Treatment depends on etiology, severity, and whether hydrocephalus is progressive (ie, size of the ventricles increases over time relative to the size of the brain). To temporarily reduce CSF pressure in infants, ventricular taps or serial lumbar punctures (if the hydrocephalus is communicating) may be used. Progressive hydrocephalus usually requires a ventricular shunt. Shunts typically connect the right lateral ventricle to the peritoneal cavity or, rarely, to the right atrium via a plastic tube with a one-way, pressure-relief valve. When a shunt is first placed in an infant or older child whose fontanelle is closed, rapid withdrawal of fluid can cause subdural bleeding as the brain shrinks away from the skull. When the fontanelles are open, the skull can decrease in circumference to match the decrease in brain size; thus, some clinicians recommend an early decision regarding shunt placement so that it can be done before fontanelle closure.
In a third ventriculostomy, an opening is created endoscopically between the 3rd ventricle and the subarachnoid space, allowing CSF to drain. This procedure is often combined with ablation of the choroid plexus and is becoming more common, particularly in less developed countries where access to emergency neurosurgical care is often limited. In certain cases (eg, hydrocephalus caused by primary aqueductal stenosis), third ventriculostomy may be adequate primary treatment.
A ventricular shunt that goes to the subgaleal space may be used in infants as a temporary measure for patients who may not require a more permanent shunt.
Although some children do not need the shunt as they age, shunts are rarely removed because of the risk of bleeding and trauma. Fetal surgery to treat congenital hydrocephalus has not been successful.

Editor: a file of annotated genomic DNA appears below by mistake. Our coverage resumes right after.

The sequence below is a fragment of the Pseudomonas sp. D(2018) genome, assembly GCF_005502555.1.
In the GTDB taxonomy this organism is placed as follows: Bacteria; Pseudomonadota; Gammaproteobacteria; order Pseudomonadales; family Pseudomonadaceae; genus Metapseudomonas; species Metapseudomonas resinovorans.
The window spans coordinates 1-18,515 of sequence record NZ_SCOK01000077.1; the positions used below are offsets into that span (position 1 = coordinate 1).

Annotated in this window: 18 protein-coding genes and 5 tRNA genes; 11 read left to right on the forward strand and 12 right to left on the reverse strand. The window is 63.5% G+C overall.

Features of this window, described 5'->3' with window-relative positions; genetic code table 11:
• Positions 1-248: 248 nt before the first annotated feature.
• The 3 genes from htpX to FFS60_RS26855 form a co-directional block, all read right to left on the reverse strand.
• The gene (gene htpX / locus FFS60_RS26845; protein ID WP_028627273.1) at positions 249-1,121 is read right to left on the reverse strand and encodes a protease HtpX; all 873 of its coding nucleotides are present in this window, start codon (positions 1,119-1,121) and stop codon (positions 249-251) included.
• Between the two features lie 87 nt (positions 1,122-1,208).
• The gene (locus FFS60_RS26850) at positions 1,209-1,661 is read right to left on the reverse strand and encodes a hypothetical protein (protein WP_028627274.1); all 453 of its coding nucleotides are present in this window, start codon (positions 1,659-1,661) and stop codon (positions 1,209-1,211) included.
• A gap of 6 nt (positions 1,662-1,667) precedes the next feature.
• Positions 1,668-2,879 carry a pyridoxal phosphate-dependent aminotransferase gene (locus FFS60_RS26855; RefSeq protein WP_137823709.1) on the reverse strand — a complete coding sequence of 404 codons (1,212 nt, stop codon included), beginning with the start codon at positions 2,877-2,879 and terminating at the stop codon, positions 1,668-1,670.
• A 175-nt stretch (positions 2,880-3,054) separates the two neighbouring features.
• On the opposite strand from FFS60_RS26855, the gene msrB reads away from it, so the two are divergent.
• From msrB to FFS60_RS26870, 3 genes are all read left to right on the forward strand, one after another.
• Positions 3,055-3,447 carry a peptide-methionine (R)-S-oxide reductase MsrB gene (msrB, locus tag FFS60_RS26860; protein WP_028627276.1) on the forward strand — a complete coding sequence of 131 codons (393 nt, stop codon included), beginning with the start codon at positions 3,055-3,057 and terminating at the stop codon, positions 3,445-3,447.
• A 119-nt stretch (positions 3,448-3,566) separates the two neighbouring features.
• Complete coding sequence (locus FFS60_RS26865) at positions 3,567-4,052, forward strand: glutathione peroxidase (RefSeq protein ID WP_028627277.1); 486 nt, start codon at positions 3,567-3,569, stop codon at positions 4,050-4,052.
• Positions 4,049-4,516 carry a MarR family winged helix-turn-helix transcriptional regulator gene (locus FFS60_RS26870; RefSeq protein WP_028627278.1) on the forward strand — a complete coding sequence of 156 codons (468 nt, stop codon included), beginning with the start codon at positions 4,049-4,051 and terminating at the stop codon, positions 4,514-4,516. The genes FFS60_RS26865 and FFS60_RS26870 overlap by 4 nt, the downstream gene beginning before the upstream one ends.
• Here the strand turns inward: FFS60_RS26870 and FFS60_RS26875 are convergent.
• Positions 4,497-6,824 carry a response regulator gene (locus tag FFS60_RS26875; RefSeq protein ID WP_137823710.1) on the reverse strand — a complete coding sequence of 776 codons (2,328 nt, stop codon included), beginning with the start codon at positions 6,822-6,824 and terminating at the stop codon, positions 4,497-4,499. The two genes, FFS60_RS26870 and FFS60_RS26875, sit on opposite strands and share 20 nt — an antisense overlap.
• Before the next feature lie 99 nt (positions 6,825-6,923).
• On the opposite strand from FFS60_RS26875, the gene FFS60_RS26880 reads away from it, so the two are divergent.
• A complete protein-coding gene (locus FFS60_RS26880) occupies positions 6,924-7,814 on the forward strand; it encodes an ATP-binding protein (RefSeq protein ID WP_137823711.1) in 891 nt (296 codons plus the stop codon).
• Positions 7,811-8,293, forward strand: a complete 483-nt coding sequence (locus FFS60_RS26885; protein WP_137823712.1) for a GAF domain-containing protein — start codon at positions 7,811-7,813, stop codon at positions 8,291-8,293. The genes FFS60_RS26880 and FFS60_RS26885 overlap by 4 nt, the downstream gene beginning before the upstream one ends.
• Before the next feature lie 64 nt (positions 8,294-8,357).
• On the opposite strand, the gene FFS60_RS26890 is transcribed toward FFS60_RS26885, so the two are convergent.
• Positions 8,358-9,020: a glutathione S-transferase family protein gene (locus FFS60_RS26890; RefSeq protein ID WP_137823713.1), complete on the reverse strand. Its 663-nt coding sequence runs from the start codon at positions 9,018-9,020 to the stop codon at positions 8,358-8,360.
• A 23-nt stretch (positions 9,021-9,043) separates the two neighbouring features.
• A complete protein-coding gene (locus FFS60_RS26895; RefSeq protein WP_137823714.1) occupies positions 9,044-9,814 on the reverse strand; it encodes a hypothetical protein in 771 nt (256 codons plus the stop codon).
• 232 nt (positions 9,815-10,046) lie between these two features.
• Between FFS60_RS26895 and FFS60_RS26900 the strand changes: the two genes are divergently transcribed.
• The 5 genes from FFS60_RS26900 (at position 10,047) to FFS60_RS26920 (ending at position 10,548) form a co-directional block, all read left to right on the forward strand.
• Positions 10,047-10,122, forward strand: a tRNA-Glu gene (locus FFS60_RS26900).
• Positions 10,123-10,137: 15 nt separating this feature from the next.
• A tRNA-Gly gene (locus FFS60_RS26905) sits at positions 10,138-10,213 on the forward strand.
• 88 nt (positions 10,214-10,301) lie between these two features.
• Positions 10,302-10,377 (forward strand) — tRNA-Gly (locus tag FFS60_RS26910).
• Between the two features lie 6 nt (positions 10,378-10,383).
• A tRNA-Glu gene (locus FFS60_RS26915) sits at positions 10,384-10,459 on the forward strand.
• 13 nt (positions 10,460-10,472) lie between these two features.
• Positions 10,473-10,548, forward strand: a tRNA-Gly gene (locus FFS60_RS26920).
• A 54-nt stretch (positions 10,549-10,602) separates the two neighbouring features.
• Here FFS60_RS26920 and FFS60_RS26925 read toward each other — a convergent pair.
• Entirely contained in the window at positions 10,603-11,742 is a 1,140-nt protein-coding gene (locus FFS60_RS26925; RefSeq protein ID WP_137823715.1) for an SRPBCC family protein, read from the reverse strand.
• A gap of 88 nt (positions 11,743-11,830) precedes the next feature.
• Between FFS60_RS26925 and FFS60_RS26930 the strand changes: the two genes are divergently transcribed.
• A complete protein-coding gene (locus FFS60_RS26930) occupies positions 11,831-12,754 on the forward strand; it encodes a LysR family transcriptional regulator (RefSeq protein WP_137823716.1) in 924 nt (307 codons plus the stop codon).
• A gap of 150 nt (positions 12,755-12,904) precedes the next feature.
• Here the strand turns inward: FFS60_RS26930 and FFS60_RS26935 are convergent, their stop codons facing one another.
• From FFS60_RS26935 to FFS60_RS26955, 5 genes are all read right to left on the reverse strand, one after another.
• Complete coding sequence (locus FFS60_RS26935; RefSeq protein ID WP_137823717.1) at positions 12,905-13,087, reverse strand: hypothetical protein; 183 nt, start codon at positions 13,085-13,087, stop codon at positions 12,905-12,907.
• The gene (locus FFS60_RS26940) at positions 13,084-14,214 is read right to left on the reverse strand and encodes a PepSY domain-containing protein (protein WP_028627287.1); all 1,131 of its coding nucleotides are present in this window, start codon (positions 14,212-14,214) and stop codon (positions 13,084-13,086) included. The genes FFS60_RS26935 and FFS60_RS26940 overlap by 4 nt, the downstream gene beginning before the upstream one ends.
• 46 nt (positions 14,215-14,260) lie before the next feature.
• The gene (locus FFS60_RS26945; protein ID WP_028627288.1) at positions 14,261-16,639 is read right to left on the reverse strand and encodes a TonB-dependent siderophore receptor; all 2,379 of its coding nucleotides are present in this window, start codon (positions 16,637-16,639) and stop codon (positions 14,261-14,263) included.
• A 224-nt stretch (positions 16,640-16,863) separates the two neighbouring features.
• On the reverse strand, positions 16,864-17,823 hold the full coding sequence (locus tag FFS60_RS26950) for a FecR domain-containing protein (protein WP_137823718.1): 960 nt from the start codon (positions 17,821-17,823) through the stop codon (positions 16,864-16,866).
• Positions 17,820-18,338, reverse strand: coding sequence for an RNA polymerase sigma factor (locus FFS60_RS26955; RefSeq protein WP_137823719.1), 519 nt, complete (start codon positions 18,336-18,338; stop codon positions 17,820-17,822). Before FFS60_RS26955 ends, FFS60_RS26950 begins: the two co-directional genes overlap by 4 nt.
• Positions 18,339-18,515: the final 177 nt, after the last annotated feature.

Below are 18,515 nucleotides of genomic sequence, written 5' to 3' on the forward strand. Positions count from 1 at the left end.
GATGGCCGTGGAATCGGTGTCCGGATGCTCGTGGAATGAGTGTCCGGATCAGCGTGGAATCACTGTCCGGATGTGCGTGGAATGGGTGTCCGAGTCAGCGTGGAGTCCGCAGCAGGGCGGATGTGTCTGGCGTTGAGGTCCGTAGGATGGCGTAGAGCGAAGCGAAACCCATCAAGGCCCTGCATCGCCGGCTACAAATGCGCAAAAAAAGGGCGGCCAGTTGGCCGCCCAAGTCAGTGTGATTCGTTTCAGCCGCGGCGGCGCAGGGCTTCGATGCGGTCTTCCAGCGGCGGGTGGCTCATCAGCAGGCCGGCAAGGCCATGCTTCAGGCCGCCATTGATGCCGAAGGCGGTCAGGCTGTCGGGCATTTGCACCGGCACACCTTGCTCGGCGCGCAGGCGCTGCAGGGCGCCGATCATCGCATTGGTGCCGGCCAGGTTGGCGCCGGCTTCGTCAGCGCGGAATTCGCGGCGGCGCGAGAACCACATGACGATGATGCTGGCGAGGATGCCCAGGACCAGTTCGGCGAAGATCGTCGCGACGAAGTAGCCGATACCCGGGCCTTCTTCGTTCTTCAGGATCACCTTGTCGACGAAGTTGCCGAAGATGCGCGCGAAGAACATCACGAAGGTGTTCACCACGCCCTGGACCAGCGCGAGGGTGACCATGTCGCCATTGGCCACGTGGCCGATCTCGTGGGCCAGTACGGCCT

The type of ventricular shunt used depends on the neurosurgeon's experience, although ventriculoperitoneal shunts cause fewer complications than ventriculoatrial shunts. Shunt complications include
Any shunt has a risk of infection. Manifestations include chronic fever, lethargy, irritability, headache, or a combination and other symptoms and signs of increased intracranial pressure; sometimes redness becomes apparent over the shunt tubing. Antibiotics effective against the organism infecting the shunt, which may include skin flora, are given, and typically the shunt must be removed and replaced.
Shunts can malfunction due to mechanical obstruction (typically blockage at the ventricular end) or to fracture of the tubing. In either case, intracranial pressure can increase, which, if sudden, can be a medical emergency. Children present with headache, vomiting, lethargy, irritability, esotropia, or paralysis of upward gaze. Seizures may occur. If the obstruction is gradual, more subtle symptoms and signs can occur, such as irritability, poor school performance, and lethargy, which may be mistaken for depression. To assess shunt function, a shunt series (x-rays of the shunt tubing) and neuroimaging studies are done. The ability to compress the bulb that is present on many shunt systems is not a reliable sign of shunt function.